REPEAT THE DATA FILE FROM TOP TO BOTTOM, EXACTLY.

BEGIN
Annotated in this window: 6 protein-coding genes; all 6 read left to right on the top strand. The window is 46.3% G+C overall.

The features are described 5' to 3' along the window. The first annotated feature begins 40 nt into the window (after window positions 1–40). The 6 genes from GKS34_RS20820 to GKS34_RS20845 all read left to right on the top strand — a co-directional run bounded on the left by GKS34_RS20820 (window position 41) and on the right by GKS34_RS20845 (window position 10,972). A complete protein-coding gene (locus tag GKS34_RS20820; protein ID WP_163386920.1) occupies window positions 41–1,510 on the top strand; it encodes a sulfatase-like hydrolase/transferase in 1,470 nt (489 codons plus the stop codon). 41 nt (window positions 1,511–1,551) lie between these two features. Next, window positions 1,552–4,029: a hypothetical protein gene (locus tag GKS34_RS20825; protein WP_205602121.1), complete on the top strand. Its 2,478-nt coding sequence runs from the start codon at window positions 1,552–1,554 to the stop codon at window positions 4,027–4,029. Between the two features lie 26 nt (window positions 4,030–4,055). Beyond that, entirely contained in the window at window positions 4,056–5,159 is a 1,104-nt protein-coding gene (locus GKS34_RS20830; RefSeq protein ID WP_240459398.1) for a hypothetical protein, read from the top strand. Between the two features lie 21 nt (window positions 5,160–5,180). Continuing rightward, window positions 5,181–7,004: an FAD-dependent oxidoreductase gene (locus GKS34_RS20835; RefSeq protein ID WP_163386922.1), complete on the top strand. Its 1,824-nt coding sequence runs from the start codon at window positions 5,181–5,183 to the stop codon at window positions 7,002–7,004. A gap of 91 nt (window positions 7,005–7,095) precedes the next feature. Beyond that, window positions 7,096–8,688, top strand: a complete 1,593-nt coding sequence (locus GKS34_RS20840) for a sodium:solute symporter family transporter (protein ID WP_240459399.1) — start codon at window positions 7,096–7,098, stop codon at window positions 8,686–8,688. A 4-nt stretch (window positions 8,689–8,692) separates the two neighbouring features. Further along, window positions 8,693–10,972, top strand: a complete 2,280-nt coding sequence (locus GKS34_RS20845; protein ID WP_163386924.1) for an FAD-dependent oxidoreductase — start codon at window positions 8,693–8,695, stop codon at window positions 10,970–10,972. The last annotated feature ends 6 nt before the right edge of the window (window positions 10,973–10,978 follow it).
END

Annotated in this window: 6 protein-coding genes; all 6 read left to right on the top strand. The window is 46.3% G+C overall.

The features are described 5' to 3' along the window. The first annotated feature begins 40 nt into the window (after window positions 1–40). The 6 genes from GKS34_RS20820 to GKS34_RS20845 all read left to right on the top strand — a co-directional run bounded on the left by GKS34_RS20820 (window position 41) and on the right by GKS34_RS20845 (window position 10,972). A complete protein-coding gene (locus tag GKS34_RS20820; protein ID WP_163386920.1) occupies window positions 41–1,510 on the top strand; it encodes a sulfatase-like hydrolase/transferase in 1,470 nt (489 codons plus the stop codon). 41 nt (window positions 1,511–1,551) lie between these two features. Next, window positions 1,552–4,029: a hypothetical protein gene (locus tag GKS34_RS20825; protein WP_205602121.1), complete on the top strand. Its 2,478-nt coding sequence runs from the start codon at window positions 1,552–1,554 to the stop codon at window positions 4,027–4,029. Between the two features lie 26 nt (window positions 4,030–4,055). Beyond that, entirely contained in the window at window positions 4,056–5,159 is a 1,104-nt protein-coding gene (locus GKS34_RS20830; RefSeq protein ID WP_240459398.1) for a hypothetical protein, read from the top strand. Between the two features lie 21 nt (window positions 5,160–5,180). Continuing rightward, window positions 5,181–7,004: an FAD-dependent oxidoreductase gene (locus GKS34_RS20835; RefSeq protein ID WP_163386922.1), complete on the top strand. Its 1,824-nt coding sequence runs from the start codon at window positions 5,181–5,183 to the stop codon at window positions 7,002–7,004. A gap of 91 nt (window positions 7,005–7,095) precedes the next feature. Beyond that, window positions 7,096–8,688, top strand: a complete 1,593-nt coding sequence (locus GKS34_RS20840) for a sodium:solute symporter family transporter (protein ID WP_240459399.1) — start codon at window positions 7,096–7,098, stop codon at window positions 8,686–8,688. A 4-nt stretch (window positions 8,689–8,692) separates the two neighbouring features. Further along, window positions 8,693–10,972, top strand: a complete 2,280-nt coding sequence (locus GKS34_RS20845; protein ID WP_163386924.1) for an FAD-dependent oxidoreductase — start codon at window positions 8,693–8,695, stop codon at window positions 10,970–10,972. The last annotated feature ends 6 nt before the right edge of the window (window positions 10,973–10,978 follow it).